with a fine tooth-comb (fine-tooth comb) vs every nook and cranny

redgiant

Senior Member
Cantonese, Hong Kong
A friend came to visit me and while we were watching TV he suddenly screamed and said a mouse just bit his feet and scurried into my room. I went over my room with a fine tooth-comb but didn't find it.

Hi, I was just wondering if I could use "looking for the mouse in every nook and cranny" in the place of "with a fine tooth-comb" without altering the meaning. In theory, I think "every nook and cranny" puts the stress on the fact that you go over every place and "with a fine tooth-comb" suggests that you examine the place very thoroughly. But in practice, do you use these phrases interchangeably?
 
  • Loob

    Senior Member
    English UK
    No, they're definitely not interchangeable, redgiant.

    I think you've encapsulated the difference very well:):thumbsup:
     

    Edinburgher

    Senior Member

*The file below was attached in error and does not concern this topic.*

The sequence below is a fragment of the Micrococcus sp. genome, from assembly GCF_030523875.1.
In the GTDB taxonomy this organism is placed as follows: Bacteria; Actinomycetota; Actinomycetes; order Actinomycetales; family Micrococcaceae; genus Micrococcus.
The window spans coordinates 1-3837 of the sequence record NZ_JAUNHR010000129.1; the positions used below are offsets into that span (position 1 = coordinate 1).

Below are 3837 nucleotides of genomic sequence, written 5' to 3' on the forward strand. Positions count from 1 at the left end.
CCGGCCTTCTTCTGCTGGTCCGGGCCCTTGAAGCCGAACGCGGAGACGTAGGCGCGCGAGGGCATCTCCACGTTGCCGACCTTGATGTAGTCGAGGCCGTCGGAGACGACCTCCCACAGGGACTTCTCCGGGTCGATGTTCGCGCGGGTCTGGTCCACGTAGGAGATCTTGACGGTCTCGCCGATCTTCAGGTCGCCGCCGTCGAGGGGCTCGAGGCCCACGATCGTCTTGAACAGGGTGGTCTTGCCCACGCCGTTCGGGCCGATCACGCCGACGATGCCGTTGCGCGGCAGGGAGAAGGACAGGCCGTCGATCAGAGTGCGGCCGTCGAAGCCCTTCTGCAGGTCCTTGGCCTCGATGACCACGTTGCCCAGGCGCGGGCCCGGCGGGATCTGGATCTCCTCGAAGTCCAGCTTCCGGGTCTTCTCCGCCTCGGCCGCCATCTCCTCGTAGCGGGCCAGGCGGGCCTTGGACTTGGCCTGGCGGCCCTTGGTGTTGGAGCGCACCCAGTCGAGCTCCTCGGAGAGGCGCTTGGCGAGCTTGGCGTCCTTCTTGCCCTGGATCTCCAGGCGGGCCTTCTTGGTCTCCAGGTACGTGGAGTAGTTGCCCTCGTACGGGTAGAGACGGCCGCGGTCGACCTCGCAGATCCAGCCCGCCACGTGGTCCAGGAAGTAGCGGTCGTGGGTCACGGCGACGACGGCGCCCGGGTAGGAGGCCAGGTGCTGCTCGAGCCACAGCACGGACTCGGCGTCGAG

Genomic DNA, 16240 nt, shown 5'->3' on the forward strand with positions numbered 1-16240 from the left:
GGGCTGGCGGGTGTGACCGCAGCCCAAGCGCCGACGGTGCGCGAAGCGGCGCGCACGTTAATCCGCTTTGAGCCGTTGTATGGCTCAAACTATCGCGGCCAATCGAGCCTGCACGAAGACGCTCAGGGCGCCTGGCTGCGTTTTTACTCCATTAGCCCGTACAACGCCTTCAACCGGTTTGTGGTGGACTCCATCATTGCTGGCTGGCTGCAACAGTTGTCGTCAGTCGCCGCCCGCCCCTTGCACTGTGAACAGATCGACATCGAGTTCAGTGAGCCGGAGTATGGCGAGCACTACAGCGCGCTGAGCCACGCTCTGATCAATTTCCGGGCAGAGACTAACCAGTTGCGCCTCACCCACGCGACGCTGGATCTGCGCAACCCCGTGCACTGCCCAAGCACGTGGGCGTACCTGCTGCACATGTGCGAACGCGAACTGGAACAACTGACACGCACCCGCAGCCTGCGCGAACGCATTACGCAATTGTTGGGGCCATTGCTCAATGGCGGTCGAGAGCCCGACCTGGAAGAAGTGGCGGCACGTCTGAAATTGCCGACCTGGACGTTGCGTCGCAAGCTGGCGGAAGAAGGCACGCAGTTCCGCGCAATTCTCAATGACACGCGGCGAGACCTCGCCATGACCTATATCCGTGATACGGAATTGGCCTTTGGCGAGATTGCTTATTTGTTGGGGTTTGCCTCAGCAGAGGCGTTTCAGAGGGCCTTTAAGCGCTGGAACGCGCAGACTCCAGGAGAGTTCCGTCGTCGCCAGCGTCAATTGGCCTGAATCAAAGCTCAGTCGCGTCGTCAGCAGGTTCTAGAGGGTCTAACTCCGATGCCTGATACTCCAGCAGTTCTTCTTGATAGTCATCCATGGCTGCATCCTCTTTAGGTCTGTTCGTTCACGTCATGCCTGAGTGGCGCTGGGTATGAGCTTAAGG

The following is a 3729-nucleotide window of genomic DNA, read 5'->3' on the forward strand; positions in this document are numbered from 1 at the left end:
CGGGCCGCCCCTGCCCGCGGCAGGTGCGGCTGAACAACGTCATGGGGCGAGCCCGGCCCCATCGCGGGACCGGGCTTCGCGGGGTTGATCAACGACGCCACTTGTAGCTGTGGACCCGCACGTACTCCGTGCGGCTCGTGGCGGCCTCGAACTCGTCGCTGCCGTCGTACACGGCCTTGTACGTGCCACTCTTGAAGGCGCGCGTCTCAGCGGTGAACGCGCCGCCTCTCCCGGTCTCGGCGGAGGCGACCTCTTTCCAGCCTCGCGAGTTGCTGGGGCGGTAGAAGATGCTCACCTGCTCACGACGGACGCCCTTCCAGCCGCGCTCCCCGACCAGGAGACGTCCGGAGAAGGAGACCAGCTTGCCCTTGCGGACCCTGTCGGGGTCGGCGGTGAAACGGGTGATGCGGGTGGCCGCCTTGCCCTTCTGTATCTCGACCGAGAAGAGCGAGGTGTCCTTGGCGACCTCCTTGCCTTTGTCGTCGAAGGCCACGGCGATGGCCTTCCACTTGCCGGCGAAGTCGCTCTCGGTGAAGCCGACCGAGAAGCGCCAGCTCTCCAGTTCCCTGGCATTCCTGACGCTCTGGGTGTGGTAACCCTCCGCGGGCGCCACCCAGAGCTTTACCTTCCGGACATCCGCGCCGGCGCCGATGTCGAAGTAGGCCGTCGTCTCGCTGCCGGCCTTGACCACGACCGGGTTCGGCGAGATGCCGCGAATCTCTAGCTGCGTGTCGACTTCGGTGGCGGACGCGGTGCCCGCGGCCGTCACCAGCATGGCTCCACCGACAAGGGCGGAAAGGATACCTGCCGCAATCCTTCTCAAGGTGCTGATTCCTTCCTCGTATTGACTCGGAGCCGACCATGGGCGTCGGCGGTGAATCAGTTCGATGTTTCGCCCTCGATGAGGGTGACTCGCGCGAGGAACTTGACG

German/English bilingual
    Let's get one thing straight. There is no such thing as a fine tooth-comb, because that would be a fine specimen of a tooth-comb, such as which there is no thing either. We brush and comb our hair, but we only brush our teeth, we do not comb them.

    The expression you want is fine-tooth comb, that is to say a comb with very finely-spaced teeth, suitable for combing very small objects (including nits) out of your hair, from which the expression "going over something with a fine-tooth comb" has come to mean to conduct a very thorough search.
     
    Let's get one thing straight. There is no such thing as a fine tooth-comb, because that would be a fine specimen of a tooth-comb, such as which there is no thing either. We brush and comb our hair, but we only brush our teeth, we do not comb them.

    The expression you want is fine-tooth comb, that is to say a comb with very finely-spaced teeth, suitable for combing very small objects (including nits) out of your hair, from which the expression "going over something with a fine-tooth comb" has come to mean to conduct a very thorough search.
    :thumbsup::thumbsup:
     

    Copyright

    Senior Member
    American English
    I agree with Loob's comment about interchangeability. And I'll mention that you'll see both fine-tooth comb and fine-toothed comb. If you're looking for a mouse, you'll want a rat tail fine-tooth(ed) comb. :)
     
    < Previous | Next >
    Top